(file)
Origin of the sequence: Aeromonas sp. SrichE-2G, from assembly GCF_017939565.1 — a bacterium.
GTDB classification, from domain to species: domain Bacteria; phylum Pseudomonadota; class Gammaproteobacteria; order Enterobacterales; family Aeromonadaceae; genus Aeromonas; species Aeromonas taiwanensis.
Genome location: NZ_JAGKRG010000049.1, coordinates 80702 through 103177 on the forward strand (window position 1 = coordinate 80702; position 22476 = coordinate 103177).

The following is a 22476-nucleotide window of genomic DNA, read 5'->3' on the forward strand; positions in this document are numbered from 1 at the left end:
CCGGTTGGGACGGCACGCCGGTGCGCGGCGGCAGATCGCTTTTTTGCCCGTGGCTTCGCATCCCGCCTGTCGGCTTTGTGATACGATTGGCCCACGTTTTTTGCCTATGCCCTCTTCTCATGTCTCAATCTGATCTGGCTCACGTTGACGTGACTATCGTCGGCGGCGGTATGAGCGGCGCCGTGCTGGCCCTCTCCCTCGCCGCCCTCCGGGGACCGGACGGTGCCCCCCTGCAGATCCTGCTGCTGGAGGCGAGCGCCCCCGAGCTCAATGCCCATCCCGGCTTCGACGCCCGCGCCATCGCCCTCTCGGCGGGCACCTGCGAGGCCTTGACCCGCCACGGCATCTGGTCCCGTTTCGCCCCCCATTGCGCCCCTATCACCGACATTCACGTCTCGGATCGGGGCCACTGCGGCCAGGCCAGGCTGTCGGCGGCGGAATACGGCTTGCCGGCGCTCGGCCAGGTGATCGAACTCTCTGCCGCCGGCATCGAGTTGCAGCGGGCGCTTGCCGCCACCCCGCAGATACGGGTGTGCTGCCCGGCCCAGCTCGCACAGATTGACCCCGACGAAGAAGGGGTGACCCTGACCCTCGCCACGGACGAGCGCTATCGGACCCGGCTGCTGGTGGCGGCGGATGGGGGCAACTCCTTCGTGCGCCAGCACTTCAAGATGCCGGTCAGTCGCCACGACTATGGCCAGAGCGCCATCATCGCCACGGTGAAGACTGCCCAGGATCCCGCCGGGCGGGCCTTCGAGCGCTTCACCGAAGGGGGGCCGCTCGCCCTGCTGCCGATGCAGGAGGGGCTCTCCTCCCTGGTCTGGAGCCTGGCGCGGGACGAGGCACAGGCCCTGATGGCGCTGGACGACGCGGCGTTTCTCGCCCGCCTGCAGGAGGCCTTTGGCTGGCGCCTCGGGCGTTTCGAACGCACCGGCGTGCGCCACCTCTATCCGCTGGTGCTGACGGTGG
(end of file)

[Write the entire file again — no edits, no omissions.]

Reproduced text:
Origin of the sequence: Aeromonas sp. SrichE-2G, from assembly GCF_017939565.1 — a bacterium.
GTDB classification, from domain to species: domain Bacteria; phylum Pseudomonadota; class Gammaproteobacteria; order Enterobacterales; family Aeromonadaceae; genus Aeromonas; species Aeromonas taiwanensis.
Genome location: NZ_JAGKRG010000049.1, coordinates 80702 through 103177 on the forward strand (window position 1 = coordinate 80702; position 22476 = coordinate 103177).

The following is a 22476-nucleotide window of genomic DNA, read 5'->3' on the forward strand; positions in this document are numbered from 1 at the left end:
CCGGTTGGGACGGCACGCCGGTGCGCGGCGGCAGATCGCTTTTTTGCCCGTGGCTTCGCATCCCGCCTGTCGGCTTTGTGATACGATTGGCCCACGTTTTTTGCCTATGCCCTCTTCTCATGTCTCAATCTGATCTGGCTCACGTTGACGTGACTATCGTCGGCGGCGGTATGAGCGGCGCCGTGCTGGCCCTCTCCCTCGCCGCCCTCCGGGGACCGGACGGTGCCCCCCTGCAGATCCTGCTGCTGGAGGCGAGCGCCCCCGAGCTCAATGCCCATCCCGGCTTCGACGCCCGCGCCATCGCCCTCTCGGCGGGCACCTGCGAGGCCTTGACCCGCCACGGCATCTGGTCCCGTTTCGCCCCCCATTGCGCCCCTATCACCGACATTCACGTCTCGGATCGGGGCCACTGCGGCCAGGCCAGGCTGTCGGCGGCGGAATACGGCTTGCCGGCGCTCGGCCAGGTGATCGAACTCTCTGCCGCCGGCATCGAGTTGCAGCGGGCGCTTGCCGCCACCCCGCAGATACGGGTGTGCTGCCCGGCCCAGCTCGCACAGATTGACCCCGACGAAGAAGGGGTGACCCTGACCCTCGCCACGGACGAGCGCTATCGGACCCGGCTGCTGGTGGCGGCGGATGGGGGCAACTCCTTCGTGCGCCAGCACTTCAAGATGCCGGTCAGTCGCCACGACTATGGCCAGAGCGCCATCATCGCCACGGTGAAGACTGCCCAGGATCCCGCCGGGCGGGCCTTCGAGCGCTTCACCGAAGGGGGGCCGCTCGCCCTGCTGCCGATGCAGGAGGGGCTCTCCTCCCTGGTCTGGAGCCTGGCGCGGGACGAGGCACAGGCCCTGATGGCGCTGGACGACGCGGCGTTTCTCGCCCGCCTGCAGGAGGCCTTTGGCTGGCGCCTCGGGCGTTTCGAACGCACCGGCGTGCGCCACCTCTATCCGCTGGTGCTGACGGTGG